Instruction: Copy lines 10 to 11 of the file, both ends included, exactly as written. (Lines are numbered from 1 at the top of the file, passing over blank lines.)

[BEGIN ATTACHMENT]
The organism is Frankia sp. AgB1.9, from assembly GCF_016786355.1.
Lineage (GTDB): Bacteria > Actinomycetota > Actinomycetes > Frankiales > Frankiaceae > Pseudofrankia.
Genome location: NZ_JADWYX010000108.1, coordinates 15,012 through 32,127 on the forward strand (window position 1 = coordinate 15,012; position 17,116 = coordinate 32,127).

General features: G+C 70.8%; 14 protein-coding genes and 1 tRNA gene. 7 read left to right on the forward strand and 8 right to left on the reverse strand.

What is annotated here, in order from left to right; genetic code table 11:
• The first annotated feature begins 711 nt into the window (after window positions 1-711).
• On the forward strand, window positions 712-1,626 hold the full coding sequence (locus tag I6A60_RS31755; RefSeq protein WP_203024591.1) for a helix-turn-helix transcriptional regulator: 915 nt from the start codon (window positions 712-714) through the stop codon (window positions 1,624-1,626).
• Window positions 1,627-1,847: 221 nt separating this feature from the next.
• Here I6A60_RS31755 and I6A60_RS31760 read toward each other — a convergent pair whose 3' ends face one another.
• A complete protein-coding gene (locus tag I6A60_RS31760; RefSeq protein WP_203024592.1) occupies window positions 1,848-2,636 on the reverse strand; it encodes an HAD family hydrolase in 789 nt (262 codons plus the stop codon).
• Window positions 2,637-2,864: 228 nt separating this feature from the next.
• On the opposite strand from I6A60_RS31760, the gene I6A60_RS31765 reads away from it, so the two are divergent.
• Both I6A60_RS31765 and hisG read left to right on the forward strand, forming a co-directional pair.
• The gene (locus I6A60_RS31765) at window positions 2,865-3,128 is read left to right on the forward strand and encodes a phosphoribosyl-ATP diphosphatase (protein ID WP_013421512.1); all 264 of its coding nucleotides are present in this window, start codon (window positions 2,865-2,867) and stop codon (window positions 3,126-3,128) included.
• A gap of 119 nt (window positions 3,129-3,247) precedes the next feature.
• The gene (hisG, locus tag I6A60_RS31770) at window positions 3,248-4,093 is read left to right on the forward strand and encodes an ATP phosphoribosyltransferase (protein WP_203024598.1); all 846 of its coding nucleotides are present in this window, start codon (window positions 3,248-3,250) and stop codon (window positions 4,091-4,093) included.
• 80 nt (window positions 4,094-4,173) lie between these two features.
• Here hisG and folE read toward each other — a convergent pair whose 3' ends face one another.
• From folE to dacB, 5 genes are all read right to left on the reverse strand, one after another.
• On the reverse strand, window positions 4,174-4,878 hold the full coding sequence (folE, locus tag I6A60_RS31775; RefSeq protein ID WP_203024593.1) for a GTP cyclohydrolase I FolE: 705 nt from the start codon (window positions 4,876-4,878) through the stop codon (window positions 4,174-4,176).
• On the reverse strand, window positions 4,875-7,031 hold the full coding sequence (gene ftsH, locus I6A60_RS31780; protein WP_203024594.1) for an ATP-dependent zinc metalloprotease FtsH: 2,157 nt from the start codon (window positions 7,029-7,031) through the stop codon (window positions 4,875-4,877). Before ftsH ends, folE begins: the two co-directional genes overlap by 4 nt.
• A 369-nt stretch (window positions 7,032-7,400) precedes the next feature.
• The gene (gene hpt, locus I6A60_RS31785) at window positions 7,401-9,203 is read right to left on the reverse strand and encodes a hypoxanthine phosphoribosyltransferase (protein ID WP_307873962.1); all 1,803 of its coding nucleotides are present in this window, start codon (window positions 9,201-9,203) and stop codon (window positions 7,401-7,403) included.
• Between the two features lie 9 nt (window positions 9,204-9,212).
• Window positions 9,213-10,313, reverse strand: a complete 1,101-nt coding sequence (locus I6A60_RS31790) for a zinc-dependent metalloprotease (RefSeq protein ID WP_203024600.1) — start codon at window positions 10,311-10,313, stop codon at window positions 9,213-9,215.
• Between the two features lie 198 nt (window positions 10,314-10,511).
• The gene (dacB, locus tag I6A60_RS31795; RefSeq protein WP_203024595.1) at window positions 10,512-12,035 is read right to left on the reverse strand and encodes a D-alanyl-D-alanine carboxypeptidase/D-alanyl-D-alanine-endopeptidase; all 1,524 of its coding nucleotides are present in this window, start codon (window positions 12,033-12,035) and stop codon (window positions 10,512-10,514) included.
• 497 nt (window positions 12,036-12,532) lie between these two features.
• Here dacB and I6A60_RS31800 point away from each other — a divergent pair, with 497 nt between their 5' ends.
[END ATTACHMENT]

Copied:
• A complete protein-coding gene (locus tag I6A60_RS31760; RefSeq protein WP_203024592.1) occupies window positions 1,848-2,636 on the reverse strand; it encodes an HAD family hydrolase in 789 nt (262 codons plus the stop codon).
• Window positions 2,637-2,864: 228 nt separating this feature from the next.